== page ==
Section 1.482-9T(b)(4) provides for two categories of covered services eligible for the SCM, if the other conditions on application of the method are met. The first category consists of specified covered services identified in a revenue procedure published by the IRS. These specified covered services are so identified because they constitute support services of a type common across industry sectors that generally do not involve a significant arm’s length markup on total services costs. A second category of services, low margin covered services, constitutes services that have a median comparable arm’s length markup on total services costs of less than or equal to 7 percent.
The identification of specific activities that qualify for the SCM as a threshold matter should assist in maintaining appropriately reduced administrative burdens for low margin services. Since the Government has made the initial determination that these specified covered services are eligible to be priced under the SCM, taxpayers may rely upon this listing and need not perform their own independent analysis of comparable service providers.
Although specified covered services cover a wide range of support activities, the Treasury Department and the IRS recognize that the listing may not include the entire universe of low margin services. In the case of other low margin services, taxpayers may seek to demonstrate that the services qualify under the alternative mechanism in § 1.482-9T(b)(4)(ii), as services with a median comparable arm’s length markup on total services costs of less than or equal to 7 percent. Both specified covered services and low margin covered services must also meet the requirements of § 1.482-9T(b)(2) (services that the taxpayer reasonably concludes in its business judgment do not contribute significantly to the fundamental risks of success or failure) and must not be identified in § 1.482-9T(b)(3)(ii) (excluded transactions).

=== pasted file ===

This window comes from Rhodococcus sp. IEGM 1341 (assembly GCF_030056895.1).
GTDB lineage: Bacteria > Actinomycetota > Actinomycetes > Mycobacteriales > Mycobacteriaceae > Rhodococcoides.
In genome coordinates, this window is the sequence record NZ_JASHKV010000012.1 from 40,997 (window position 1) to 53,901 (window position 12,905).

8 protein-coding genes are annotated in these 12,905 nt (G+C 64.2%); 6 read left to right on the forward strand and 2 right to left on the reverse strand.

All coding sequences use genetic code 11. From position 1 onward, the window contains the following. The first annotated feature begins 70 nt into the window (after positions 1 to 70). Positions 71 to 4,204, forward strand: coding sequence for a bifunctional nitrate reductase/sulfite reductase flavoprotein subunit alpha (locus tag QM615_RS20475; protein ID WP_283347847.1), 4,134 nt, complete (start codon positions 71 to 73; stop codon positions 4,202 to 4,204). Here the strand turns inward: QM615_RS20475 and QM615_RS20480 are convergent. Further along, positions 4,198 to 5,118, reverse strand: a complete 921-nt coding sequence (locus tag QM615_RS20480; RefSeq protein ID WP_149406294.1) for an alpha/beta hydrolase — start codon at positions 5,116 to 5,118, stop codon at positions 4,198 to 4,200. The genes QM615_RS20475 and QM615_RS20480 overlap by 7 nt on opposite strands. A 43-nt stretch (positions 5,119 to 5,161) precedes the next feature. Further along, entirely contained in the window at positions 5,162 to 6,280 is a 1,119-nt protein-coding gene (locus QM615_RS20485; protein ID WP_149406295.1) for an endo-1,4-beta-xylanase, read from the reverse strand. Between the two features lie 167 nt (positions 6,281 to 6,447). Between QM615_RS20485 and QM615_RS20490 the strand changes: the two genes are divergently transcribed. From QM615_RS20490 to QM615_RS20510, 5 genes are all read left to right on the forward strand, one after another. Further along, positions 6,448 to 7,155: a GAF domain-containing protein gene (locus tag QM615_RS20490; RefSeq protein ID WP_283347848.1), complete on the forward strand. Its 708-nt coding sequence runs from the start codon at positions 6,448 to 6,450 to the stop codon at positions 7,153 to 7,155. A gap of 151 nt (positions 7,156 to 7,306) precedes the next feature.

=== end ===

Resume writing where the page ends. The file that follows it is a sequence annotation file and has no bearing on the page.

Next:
As explained above, this announcement contains an initial listing of specified covered services. The Treasury and the IRS solicit public input both on whether the list of services sufficiently covers the full range of back office services typical within multinational groups, as well as on the descriptions provided for these covered services. It is contemplated that a final revenue procedure, reflecting revisions based on comments received, will be issued to coincide with the effective date of the temporary and proposed regulations for taxable years beginning after December 31, 2006.